To support this, a key element is to build capacity for the employees who are close to the processes where the risks and improvement potential appear, and hence can influence the most. This approach is reflected in the effort we put in education and training.

 

All employees within the whole global purchasing organisation receives a mandatory full day sustainability training. We also have persons within the line organisation that has the role of sustainability ambassadors. The purpose of the ambassador role is for these employees to act as intermediators between the sustainability team and the line functions. With the train-the-trainer concept in mind, the sustainability ambassadors receive extra sustainability training to be able to support colleagues to raise awareness.

 

To have effect upstream the supply chain we are not only building capacity internally, focus is also put on providing sustainability trainings for our suppliers. Scania invites suppliers to participate in sustainability trainings and segment-specific workshops coordinated by DRIVE Sustainability held in different countries around the globe. In addition to this we also conduct trainings in the Scania-specific demands.

A collaborative approach

Scania works in close interaction with customers, suppliers and participates in both sector-wide and cross-sector initiatives on supply chain sustainability.  An example is DRIVE Sustainability, a working group on supply chain sustainability within the automotive industry where Scania acts as lead partner.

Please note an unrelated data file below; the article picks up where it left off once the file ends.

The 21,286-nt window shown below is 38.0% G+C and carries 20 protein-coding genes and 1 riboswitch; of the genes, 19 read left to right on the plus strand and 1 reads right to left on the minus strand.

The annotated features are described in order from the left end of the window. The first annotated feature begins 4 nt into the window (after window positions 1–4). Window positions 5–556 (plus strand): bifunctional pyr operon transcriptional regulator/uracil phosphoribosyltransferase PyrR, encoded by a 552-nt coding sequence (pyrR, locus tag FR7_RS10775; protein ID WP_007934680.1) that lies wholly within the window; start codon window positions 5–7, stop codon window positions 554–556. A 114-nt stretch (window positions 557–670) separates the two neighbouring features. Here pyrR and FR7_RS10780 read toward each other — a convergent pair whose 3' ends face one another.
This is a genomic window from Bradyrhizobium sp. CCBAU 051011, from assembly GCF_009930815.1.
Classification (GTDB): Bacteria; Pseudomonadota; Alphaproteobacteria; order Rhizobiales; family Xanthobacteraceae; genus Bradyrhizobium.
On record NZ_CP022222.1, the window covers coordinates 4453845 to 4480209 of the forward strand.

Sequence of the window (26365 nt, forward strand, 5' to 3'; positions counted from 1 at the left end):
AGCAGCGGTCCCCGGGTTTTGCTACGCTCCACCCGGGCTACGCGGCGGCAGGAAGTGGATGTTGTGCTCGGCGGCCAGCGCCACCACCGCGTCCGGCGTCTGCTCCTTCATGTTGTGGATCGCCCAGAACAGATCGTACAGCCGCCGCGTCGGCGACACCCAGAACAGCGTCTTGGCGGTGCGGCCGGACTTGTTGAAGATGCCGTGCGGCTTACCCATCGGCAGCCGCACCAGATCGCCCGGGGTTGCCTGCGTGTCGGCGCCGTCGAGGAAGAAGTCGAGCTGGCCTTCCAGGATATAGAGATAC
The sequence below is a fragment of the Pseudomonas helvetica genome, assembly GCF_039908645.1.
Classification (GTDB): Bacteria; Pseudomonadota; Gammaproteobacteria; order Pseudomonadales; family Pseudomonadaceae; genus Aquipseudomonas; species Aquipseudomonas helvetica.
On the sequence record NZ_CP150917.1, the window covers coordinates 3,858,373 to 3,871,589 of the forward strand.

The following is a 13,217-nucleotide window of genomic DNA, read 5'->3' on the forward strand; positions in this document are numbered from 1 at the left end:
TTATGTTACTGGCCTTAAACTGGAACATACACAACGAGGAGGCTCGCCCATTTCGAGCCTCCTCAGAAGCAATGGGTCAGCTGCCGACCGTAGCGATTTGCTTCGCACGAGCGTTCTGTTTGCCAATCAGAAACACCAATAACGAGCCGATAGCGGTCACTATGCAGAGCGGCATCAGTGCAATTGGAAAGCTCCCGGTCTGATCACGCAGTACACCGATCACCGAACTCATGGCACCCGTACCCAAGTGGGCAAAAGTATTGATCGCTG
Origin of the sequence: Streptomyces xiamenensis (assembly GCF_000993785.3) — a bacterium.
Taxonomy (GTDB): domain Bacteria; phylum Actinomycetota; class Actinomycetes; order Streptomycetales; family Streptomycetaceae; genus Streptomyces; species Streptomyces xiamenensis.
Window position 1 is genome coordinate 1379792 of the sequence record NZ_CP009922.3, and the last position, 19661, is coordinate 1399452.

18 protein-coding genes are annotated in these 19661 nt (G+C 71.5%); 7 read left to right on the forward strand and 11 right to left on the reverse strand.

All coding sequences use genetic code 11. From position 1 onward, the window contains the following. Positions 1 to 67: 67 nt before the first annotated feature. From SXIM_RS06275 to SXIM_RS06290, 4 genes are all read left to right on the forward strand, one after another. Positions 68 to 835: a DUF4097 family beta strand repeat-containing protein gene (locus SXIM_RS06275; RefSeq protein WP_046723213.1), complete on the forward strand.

An example of successful internal collaboration is the Volkswagen Group’s Human Rights Due Diligence Management System developed during 2020. It is built on the OCED General Due Diligence Guidance and the UN Guiding Principles for Business and Human Rights, and seeks to identify, assess, and mitigate human rights risks in its supply chains so as to: 1) reduce actual and potential negative impacts on people and planet; and 2) ensure that the Group’s sourcing practices are in conformance with international good practice. In 2020 a management system for raw materials was established and in 2021 the approach was further developed with a system for human rights due diligence covering other materials outside the raw materials scope.

Supply chain decarbonisation

Certain activities in our supply chain, such as battery or steel production, is carbon intensive, and account for a significant proportion of our overall carbon footprint. Alongside our efforts to decrease the carbon impact of our operations and our products in use, we are also committed to decreasing greenhouse gas emissions from our supply chain. We have carried out a life cycle analysis on our European production-related supply chain and identified the hotspots (material or components with a large climate impact such as batteries, steel, cast iron, aluminum e.g.). Based on the findings, we have developed a supply chain decarbonisation strategy and targets for 2030, including specific targets for each hotspot aiming for emissions reductions of between 35 and 90 percent depending on type of material. The reductions will be achieved through a range of measures, including adopting new technologies, switching to renewable energy and a greater use of recycled materials in production. This is just the beginning of our supply chain decarbonisation journey. We are working to extend the scope of our efforts so that our strategy will eventually cover our entire supply chain.